San Diego Councilwoman Wants More Authority Over Housing Commission
Friday, March 23, 2018
Photo by Milan Kovacevic
San Diego City Councilwoman Georgette Gomez wants the City Council to have more of a say in the San Diego Housing Commission's decisions.
That includes its recent call not to join a federal program that would give bigger housing vouchers to people who want to live in more expensive neighborhoods.
The point is to diversify neighborhoods and give voucher holders access to better schools, transit, jobs and grocery stores.
The housing commission rolled out its own scaled-down version of the program this year, which boosts payments to voucher holders to live in more expensive neighborhoods, but not as much as the federal program would.
After a KPBS investigation showed the housing commission is not using the program meant to desegregate communities, Gomez asked its staff to report to the Smart Growth and Land Use committee. Now, she said, she would like the committee to vote next month on whether the City Council should take on more oversight of the housing commission.
"The fact that the council gave authority to the housing commission was a mistake," Gomez told KPBS, referring to a City Council decision that gave the housing commission autonomy over how vouchers and other programs are structured.
At the Smart Growth and Land Use committee meeting this week, Jeff Davis, the housing commission's executive vice president and chief of staff, said the commission is cautious about raising housing voucher amounts because that could mean fewer people overall get vouchers. He said the commission needs to be sure it has the budget to pay for those increased vouchers not just in the coming year, but for several years.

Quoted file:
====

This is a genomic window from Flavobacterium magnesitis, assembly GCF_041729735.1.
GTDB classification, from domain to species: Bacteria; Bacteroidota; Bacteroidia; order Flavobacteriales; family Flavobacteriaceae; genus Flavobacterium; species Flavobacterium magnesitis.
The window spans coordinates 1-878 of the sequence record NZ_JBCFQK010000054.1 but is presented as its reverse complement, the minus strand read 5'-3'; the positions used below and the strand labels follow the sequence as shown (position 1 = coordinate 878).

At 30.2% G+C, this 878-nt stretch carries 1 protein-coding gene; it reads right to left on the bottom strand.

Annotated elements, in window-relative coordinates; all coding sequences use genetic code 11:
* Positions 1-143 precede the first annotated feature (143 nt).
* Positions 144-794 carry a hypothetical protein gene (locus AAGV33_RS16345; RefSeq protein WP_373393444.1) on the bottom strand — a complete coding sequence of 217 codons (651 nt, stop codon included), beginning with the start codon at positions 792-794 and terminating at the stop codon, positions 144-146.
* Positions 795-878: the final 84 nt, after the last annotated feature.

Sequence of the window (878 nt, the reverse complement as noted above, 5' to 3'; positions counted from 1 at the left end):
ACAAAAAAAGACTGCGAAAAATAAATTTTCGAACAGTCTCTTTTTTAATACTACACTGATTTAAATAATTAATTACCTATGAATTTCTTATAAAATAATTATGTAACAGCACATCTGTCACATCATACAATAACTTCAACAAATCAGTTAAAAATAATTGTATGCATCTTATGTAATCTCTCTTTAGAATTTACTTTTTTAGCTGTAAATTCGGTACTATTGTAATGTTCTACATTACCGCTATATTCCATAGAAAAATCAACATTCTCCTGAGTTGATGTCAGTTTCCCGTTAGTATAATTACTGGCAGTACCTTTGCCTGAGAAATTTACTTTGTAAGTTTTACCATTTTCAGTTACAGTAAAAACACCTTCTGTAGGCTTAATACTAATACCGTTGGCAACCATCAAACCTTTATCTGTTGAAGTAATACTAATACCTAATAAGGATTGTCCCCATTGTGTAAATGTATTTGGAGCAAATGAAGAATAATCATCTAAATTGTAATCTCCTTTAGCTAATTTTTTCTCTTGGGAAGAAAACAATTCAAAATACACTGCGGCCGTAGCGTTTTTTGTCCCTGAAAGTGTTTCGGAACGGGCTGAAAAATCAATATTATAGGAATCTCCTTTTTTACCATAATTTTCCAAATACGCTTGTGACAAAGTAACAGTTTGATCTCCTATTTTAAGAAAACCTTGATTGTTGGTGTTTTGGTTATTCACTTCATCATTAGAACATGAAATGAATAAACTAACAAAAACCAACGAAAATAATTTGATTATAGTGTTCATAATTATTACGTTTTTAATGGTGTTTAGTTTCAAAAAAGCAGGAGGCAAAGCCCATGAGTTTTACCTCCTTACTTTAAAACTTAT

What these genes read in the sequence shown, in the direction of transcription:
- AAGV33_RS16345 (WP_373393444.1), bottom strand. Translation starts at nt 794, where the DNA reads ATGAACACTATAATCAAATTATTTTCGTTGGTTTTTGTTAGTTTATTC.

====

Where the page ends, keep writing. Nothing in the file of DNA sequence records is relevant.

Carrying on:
"Once you raise the payment standards, it's maybe the hardest decision a housing authority has to make because you're saying, from here on out we're going to pay more money and so you really need to be confident you can do that," he said.
In response, Gomez said she can understand that argument but, "I'm frustrated that that discussion was taken away from us when we are accountable to ensure all public money is serving what it's supposed to be."
Gomez said she is not sure that giving out more vouchers that are worth less money is the right solution because it means people can not use the vouchers to cover high San Diego rents.
"If who we're helping is not getting enough, how do we address that, because that leads to people not be able to utilize vouchers at all," she said.
Davis said the San Diego Housing Commission based the amount of its vouchers on 2016 rent amounts provided by the U.S. Department of Housing and Urban Development, but that it will be reevaluating its voucher amounts this year.
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